Photographed by Jessica Nash.
Anyone who writes for the Internet has been warned not to read the comments. It's true: The things people comment can be hurtful, rude, and insensitive. But, they can also be positive, encouraging, and helpful. Plus, no matter how many times someone tells you not to read them, human nature compels you to. Online comments have become a powerful tool and are the source of much debate. Studies have even shown they have the power to change minds.
Who exactly is doing the commenting, though? A new study examined nearly 1 million comments made on The New York Times website between June 2013 and January 2014. And? "Only 25 percent of comments were made by women, even though 44 percent of New York Times readers are female," Emma Pierson, the study's author, reveals.
Even more interesting observations emerge from the data. For example, "Women were more likely to comment on articles written by women." And, although females were less likely to comment than males, their remarks received more recommendations from other readers than those from men. Also, women's comments were even likelier to be recommended when made in male-dominated forums.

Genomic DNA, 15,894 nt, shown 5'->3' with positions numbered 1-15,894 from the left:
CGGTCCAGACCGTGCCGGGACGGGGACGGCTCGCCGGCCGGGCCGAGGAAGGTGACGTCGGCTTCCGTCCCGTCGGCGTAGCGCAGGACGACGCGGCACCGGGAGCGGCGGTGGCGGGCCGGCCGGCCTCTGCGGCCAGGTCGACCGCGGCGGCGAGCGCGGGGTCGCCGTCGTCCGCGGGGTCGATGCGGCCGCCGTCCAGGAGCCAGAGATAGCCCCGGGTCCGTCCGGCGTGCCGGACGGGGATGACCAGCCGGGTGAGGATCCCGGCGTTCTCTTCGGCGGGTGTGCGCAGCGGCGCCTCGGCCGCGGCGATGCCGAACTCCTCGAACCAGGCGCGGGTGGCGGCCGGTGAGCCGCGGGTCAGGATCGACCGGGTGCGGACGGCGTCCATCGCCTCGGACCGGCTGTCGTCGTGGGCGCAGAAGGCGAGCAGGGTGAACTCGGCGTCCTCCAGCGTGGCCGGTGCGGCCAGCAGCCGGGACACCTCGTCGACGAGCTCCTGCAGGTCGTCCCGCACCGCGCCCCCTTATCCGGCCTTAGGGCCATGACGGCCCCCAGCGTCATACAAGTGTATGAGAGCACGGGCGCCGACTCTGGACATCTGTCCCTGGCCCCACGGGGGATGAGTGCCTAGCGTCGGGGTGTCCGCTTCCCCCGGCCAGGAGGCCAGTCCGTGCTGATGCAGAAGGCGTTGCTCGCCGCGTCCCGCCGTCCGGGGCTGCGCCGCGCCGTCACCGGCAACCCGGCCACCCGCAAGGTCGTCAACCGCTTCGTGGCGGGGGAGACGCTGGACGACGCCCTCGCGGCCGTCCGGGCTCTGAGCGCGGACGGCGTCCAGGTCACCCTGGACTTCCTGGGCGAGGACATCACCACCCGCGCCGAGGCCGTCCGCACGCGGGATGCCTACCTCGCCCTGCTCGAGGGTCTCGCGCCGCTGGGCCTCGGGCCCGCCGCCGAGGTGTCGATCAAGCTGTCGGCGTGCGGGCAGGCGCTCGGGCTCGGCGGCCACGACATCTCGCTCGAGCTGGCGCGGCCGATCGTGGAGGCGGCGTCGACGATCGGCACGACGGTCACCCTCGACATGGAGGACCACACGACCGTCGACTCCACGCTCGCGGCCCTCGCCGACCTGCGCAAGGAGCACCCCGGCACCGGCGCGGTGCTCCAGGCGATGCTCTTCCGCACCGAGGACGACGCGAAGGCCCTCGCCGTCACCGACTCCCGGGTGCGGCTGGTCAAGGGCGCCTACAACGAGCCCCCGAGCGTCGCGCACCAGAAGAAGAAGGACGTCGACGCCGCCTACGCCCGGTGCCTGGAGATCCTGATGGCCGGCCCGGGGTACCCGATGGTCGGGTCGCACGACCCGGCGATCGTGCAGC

Pierson also notes that, "Female commenters are more likely to remain anonymous, and anonymous commenters receive fewer recommendations." She ties this observation in with a controversial Harvard Business School experiment in which female students were encouraged to speak up more in the classroom. When they did, their grades improved.
Females of the Internet: Don't be afraid to speak up. In the case of Pierson's study, The Times actually used her findings when developing a new commenting platform. At R29, we're always listening. Your feedback not only spurs important discussions, but also helps us shape and develop content in a way that leads to a happier commenting discussion for everyone. (MSN News)